My version of the Hierarchy of Needs

My version of the Hierarchy of Needs

I want to be clear. I am not saying sustainability is for the privileged. Far from it. I met a lot of people in the Philippines who started some amazing sustainability projects, some had lots of money, some had very little.

What I am trying to say is that it is much more of a challenge to make changes in our lives to reduce plastic, eat locally, vote with your money if you are already struggling to meet the very basic needs. So if like me, you are lucky enough to not have to worry about money, food, security, friendships etc. then is it not our responsibility to be doing something?

Doesn't have to be much, but we’re at the point where it does need to be something.

31 Nights Out

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I was recently contacted to do an interview about an Instagram post I shared. In the post I'd explained how for the last 3 years I had slept outside for at least 31 nights of each year.

For the last 3 years I've slept outside for at least 31 nights of each year. 1/12 of the year out in nature. To some this will seem extreme and to others this will seem a small amount. But out of everything I've been doing recently sleeping outside is still the single best way I've found to increase my connection to nature, remove distractions, and gain clarity. If you're looking for the same and don't sleep outside that often set yourself a target this year and go for it. You won't regret it. Kudos to @semi_rad for giving me the idea of counting.

I can't take the glory of this idea unfortunately, I became aware of it after this blog post caught my attention.  The idea really resonated with me, could I spend at least 1/12th of each year sleeping outside?

The challenge, initially, started as a one off. But, it's grown into something more. It's become a bit of a philosophy for me. A way of keeping track of whether I'm prioritising one of the things I see as important in life. Connecting with nature and spending time outside.

If you have a full time job, it can be hard to make time for nature these days. Most people don't work in nature, don't live in it, don't collect their food from it, don't exercise in it. We can go a long time without truly being in a natural environment. Which... doesn't seem very natural.

What if we can escape every once in a while and sleep outside, away from wifi, away from responsibilities, away from all the things that need to get done, and just live life a little more naturally?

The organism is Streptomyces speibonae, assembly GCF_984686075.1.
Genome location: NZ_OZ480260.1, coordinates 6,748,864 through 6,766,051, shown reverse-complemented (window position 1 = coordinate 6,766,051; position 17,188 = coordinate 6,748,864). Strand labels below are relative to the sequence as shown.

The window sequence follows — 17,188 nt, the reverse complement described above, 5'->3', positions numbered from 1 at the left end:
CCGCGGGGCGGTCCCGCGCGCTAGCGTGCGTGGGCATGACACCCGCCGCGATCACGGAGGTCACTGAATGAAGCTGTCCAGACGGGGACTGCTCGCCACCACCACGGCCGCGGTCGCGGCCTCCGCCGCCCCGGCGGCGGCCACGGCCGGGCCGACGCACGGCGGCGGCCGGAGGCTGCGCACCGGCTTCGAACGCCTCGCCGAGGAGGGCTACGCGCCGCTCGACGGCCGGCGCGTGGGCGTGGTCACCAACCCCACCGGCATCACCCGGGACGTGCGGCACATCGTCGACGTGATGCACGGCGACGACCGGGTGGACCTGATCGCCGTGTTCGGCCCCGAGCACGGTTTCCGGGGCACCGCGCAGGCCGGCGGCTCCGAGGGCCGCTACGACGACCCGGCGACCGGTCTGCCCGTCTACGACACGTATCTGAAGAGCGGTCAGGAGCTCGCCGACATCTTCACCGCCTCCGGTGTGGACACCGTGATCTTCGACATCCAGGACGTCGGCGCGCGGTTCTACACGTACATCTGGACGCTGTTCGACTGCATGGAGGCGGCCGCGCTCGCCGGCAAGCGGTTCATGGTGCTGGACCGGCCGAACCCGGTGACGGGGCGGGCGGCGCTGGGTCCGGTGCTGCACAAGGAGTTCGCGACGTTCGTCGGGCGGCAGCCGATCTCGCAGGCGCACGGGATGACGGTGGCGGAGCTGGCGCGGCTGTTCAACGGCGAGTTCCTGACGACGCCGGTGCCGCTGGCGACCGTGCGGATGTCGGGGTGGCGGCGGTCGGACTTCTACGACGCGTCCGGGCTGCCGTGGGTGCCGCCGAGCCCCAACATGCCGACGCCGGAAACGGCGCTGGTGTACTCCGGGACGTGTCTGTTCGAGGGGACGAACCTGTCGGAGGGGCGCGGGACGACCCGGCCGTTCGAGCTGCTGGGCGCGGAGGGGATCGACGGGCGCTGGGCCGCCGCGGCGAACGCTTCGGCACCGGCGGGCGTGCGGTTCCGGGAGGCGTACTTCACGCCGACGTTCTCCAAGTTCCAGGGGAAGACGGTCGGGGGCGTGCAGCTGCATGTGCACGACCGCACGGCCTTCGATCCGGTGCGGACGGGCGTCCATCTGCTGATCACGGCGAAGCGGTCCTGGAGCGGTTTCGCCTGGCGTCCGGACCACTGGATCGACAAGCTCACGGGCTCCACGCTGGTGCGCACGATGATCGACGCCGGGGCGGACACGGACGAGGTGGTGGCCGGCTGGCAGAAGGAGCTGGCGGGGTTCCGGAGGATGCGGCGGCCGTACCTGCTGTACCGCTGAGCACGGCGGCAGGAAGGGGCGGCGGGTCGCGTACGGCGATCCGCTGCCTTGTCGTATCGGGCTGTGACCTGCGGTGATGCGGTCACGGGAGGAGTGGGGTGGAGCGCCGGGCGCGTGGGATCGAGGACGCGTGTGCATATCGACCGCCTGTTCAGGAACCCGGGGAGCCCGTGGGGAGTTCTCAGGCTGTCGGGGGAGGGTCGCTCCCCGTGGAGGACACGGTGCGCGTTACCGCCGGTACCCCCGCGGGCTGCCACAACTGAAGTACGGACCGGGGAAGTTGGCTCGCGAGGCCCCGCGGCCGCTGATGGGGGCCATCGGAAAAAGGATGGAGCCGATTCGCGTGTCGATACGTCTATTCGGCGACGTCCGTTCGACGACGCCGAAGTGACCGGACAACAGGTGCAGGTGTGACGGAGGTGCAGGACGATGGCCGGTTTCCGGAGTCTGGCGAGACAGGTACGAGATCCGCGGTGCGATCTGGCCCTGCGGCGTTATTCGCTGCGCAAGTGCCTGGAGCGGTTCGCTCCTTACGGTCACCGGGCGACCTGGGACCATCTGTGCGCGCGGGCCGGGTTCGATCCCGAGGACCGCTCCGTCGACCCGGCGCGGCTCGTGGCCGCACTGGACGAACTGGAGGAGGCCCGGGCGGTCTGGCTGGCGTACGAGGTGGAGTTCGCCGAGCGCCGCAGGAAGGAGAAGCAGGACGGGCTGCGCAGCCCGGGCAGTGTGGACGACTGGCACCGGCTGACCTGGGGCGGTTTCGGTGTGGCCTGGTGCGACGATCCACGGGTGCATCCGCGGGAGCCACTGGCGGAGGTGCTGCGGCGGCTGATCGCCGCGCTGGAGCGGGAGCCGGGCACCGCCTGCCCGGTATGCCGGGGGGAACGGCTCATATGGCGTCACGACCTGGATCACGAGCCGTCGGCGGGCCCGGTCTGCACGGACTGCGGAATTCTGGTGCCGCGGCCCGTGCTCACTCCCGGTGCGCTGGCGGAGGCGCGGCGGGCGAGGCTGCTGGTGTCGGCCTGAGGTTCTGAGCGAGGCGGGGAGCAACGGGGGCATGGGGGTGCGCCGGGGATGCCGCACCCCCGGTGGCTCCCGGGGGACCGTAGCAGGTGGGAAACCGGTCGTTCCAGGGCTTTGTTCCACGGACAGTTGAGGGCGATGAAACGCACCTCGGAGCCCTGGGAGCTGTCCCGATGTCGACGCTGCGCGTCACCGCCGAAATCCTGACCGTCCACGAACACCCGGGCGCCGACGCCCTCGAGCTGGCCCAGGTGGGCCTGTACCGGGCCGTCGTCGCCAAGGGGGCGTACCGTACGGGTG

It's not about doing the biggest, first, scariest, hardest, it's about sleeping outside. It's about establishing a little more connection to the natural world than we do in our modern, everyday lives. Sure, it would be easy to reach 31 days if we quite our jobs and travelled. But, that's not what this is about. It's about maintaining a connection while maintaining a "normal" life. Reminding ourselves that we are always part of nature. That spending time in the wild places feels natural because it is.

We could all benefit from spending more time outside. So, I'd like to reignite the initial 31 nights out challenge. If 31 seems a daunting challenge then pick a more realistic number, 3 nights out is a great achievement if last year it was 0 nights out. If it seems too easy, pick a higher number...

31nightsout
31nightsout
31 nights out
31 nights out
camping outside
camping outside
campfire microadventure
campfire microadventure

How many nights can YOU sleep outside this year?

Thanks to Brendan at www.semi-rad.com for the inspiration

Josh

Don't be a dick

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Don't be a dick

We know plastic bags are bad for the environment. We've known this for years. Nothing new here.

But... we still use them. We use them quite a lot. We use millions of them. Not every year, but everyday.

We have waited for our governments to do something about plastic bags. Some have added small fees, a few have taken real action and banned them altogether. Some companies have got bored of waiting for their governments and stopped giving them out themselves. But still, a vast number of people still say yes to the question, "Would you like a bag?"

My question is, "Is this acceptable?"

Lets just take a moment to think what the realistic longevity of a plastic bag being used actually is:

  • Fill it with groceries - 1 minute
  • Walk to our car/home - 1-15 minutes
  • Empty the bag once we get home - 1 minute

That's it.

This bag, that has potentially completed it's full carrying career after as little as 3 minutes, will now retire and remain on the planet for between 20-1000 years (no idea why this range is so large!?). While I'm all for working less, this is taking the piss a bit.

Well, maybe it's time to change our stance on baggers and baggees (just made those words up). Sure, we aren't perfect, sometimes you're distracted, the baggers seize the opportunity, put your stuff in the bag before you can refuse. But, these should be one offs. Accidental occurrences that make us feel guilty. When we are paying attention we should be saying "No Thanks". If we can remember our wallets to go to the shop, then, maybe, we can remember a reusable bag. If we forget the bag, then, perhaps, we need to go home and get it, or better yet, suck it up and carry things home. We are quite resourceful. We have pockets, arms, teeth. Shouldn't it be us that suffers due to our mistake not the planet?

And, maybe, we shouldn't be so polite around those that still take and hand out bags.

If you have a friend who repeatedly takes 3, 4, 5 bags at a time, double bagging just to be safe,

If you have a family member who says "It's OK, I'll reuse it" and adds it to their growing collection of used once bags in the cupboard,

If you have a colleague who takes a bag without a second thought, a bag filled with only one item, and then proceeds to carry the bag not by the handles but by holding the item itself, removing any use for the bag at all,

If you shop somewhere that's default is to put items in a bag without asking and doesn't offer any alternative to plastic,

Well, maybe, you need to tell them they're a dick.

 

Josh